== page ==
MU graduate student program improves health care in rural Missouri

Health psychology professor Laura Schopp: “We can treat the whole person. We don’t have care fractured off into silos.”
Rural agricultural land located outside of Hallsville, Missouri. Hallsville is a small city located north of Columbia with a total population of about 1,500 people.

Many rural counties with populations less than 10,000 often only have one or two health facilities and may not include mental health care, according a medical facilities map published by the Missouri Department of Health & Senior Services. But with a federal grant, a new graduate psychology program aims to change that.

MU professors of health psychology Brick Johnstone and Laura Schopp launched a new program in July that pairs graduate-level psychologists with rural clinicians to establish more comprehensive health care.

The goal of the program is to train general clinicians who typically do not specialize in behavioral health services.

The program received a $700,000 grant from the Health Resources and Services Administration and supports five students’ internships for three years.

“Our department provided services to almost 1,500 people, and over three-quarters of them were from medically underserved areas,” Schopp said of last year. “So that tells us that there’s a need for comprehensive health care services among the patients we serve and that these services are very rarely available in rural areas.”

The program focuses on partnering with state agencies such as the Missouri Division of Vocational Rehabilitation, Harry S. Truman Memorial Veterans’ Hospital and Missouri Department of Mental Health.

Schopp said that psychological or behavioral issues often interfere with general health care.

“If [a rural clinician] has a patient that has diabetes and the patient is depressed, we are treating the depression so that they can take care of their diabetes,” Schopp said.

Some of the factors that commonly inhibit the care for physical issues in rural areas are anxiety, depression, chronic pain and adjusting to new disability.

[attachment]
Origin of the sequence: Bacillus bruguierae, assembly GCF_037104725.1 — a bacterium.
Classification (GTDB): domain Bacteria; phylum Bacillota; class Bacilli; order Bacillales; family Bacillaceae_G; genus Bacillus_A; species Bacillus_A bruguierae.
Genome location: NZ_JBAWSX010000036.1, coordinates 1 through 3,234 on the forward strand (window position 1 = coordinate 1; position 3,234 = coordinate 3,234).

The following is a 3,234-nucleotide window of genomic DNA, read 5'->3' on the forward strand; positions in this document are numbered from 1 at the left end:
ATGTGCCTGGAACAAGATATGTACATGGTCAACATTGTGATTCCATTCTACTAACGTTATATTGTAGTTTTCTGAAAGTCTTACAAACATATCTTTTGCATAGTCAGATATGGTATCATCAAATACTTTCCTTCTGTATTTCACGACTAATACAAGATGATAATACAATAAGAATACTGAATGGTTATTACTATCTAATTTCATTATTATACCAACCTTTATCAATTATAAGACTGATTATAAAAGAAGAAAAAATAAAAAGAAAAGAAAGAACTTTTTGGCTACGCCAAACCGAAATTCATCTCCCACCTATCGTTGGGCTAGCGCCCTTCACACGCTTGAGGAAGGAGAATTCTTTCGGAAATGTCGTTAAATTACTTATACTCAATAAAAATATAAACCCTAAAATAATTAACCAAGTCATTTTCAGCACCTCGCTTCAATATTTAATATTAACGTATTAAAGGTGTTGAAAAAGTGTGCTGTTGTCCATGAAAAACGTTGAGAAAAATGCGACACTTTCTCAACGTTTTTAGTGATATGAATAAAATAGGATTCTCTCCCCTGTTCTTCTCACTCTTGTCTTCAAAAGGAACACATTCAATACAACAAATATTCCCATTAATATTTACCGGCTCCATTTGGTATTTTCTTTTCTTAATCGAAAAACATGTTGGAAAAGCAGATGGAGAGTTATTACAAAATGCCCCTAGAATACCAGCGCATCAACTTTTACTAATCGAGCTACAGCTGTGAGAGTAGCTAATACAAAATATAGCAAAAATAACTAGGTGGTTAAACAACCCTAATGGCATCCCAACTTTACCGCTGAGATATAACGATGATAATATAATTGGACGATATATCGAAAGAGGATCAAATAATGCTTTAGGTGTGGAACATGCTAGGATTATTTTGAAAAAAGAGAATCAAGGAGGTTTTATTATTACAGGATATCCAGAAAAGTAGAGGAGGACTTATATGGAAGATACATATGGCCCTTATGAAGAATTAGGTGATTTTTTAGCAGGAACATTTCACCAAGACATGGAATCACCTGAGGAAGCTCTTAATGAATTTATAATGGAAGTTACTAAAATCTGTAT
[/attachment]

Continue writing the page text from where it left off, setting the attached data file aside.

The Missouri Department of Mental Health has also prioritized Community Mental Health Centers, which enable patients with severe mental illnesses such as bipolar disorder or schizophrenia to receive their full health care in the same place.

“We can treat the whole person,” Schopp said. “We don’t have care fractured off into silos.”

This type of integration also saves money on Medicaid significantly. According to a Missouri Coalition for Community Behavioral Healthcare study from 2012, integrated care could save over $30 million. As a result, HRSA has been especially interested in programs that combine mental and physical health care.

Clinical psychology student Isaac Hunt became one of the interns to participate in the program after transferring from Brigham Young University in order to finish his doctorate.

Hunt said his work so far has primarily been with patients who have head injuries, strokes, Alzheimer’s and other issues with the brain. He chose this program because it also gave him the opportunity to sit in on autopsies and brain cuttings.

He said that the program “has a pretty good focus on rehab psychology and working with individuals in an inpatient setting.”

The interns will rotate among partnered locations.

“Right now I am doing an adult neuropsychology rotation,” Hunt said. “Later on I will do a geropsychology rotation; that’s working with the elderly. At the VA, I’m going over there for didactic training where they will bring a speaker to present different topics once a week.”

The program currently does not have an official name yet and is being called the HRSA Rural Psychology Program. The program is receiving additional assistance from MU faculty members Eric Hart, Renee Stucky and Nikole Cronk.

“The program has been really good for me,” Hunt said. “It has been a good training experience so far, and I’m looking forward to the rest of the year.”

Edited by Claire Mitzel |

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